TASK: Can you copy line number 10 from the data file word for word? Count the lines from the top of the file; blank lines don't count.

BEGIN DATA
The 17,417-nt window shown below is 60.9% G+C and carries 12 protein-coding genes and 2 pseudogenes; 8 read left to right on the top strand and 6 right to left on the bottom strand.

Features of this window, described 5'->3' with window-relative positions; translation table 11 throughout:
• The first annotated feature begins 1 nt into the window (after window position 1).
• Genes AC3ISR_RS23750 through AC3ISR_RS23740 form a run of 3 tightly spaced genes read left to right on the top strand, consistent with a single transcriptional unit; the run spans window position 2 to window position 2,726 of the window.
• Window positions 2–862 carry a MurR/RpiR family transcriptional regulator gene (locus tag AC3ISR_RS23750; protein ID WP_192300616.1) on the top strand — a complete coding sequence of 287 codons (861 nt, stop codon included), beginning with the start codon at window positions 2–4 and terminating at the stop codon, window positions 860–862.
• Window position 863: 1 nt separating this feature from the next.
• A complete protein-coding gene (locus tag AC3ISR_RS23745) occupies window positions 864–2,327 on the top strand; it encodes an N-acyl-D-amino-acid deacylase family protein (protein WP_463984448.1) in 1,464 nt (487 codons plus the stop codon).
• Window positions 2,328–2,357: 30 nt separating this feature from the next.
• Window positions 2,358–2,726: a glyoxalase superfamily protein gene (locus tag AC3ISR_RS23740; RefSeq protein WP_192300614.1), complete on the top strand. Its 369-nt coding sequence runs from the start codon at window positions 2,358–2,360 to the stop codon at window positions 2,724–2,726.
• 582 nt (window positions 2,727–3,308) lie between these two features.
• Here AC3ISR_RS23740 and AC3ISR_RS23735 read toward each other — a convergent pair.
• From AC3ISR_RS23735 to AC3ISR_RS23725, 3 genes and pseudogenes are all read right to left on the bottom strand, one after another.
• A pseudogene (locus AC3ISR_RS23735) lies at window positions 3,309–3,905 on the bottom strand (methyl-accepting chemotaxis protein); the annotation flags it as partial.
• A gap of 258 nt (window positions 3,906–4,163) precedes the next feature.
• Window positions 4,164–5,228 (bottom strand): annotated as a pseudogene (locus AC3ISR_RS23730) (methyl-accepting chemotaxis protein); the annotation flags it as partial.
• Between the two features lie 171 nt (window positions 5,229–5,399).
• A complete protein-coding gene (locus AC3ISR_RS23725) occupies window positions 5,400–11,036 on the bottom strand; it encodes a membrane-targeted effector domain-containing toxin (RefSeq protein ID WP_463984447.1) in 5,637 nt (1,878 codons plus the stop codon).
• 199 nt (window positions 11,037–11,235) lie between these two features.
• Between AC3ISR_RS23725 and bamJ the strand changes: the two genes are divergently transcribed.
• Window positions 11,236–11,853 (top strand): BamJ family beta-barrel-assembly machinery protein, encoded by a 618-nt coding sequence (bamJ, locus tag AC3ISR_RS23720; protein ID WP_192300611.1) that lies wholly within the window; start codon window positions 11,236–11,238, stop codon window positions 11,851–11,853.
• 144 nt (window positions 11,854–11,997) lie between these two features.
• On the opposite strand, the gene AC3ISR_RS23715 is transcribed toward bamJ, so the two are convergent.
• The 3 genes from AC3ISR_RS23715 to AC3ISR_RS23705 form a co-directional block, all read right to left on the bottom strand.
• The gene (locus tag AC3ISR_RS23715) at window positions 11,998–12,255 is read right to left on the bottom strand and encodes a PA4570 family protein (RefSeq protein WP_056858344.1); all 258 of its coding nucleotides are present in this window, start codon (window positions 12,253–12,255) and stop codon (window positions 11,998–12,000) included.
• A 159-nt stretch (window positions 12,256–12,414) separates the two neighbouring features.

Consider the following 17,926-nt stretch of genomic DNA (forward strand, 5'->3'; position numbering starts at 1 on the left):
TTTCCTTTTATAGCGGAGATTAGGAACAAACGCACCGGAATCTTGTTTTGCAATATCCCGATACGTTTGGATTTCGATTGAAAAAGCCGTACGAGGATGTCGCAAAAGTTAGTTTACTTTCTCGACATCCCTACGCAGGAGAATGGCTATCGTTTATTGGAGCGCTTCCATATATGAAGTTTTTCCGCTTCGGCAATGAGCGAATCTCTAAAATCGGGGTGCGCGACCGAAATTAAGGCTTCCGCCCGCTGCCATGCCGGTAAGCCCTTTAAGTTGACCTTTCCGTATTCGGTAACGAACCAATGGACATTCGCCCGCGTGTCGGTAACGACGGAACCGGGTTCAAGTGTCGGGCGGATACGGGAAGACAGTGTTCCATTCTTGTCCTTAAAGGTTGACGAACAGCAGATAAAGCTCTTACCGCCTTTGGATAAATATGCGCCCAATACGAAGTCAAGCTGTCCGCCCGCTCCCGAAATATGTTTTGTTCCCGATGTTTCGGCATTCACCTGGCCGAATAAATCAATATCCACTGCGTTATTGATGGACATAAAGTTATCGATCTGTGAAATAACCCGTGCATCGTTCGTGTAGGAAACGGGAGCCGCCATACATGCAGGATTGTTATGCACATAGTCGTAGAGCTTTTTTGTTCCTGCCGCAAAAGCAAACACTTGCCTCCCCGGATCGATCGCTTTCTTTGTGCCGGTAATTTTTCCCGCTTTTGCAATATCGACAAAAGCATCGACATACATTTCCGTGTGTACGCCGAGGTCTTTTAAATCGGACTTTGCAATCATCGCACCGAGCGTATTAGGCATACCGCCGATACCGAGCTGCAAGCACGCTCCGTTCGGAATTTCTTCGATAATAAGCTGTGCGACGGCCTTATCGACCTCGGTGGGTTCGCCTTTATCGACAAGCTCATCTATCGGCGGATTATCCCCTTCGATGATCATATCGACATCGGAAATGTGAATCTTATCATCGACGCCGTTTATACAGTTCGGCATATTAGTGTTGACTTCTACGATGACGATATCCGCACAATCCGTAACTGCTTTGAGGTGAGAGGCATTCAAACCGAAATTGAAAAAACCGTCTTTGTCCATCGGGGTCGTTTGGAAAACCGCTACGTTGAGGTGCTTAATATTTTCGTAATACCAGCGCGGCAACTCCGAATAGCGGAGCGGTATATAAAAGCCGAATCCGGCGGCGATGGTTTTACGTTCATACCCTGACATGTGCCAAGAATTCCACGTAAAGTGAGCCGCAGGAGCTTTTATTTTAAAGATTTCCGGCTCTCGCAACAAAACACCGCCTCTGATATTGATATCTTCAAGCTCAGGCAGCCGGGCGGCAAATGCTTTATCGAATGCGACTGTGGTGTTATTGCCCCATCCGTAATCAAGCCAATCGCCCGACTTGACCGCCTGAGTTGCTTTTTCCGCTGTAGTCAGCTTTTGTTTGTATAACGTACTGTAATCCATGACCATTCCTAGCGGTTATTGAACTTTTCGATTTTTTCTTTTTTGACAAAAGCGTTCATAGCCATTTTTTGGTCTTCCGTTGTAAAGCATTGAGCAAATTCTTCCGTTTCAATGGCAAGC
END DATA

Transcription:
• 582 nt (window positions 2,727–3,308) lie between these two features.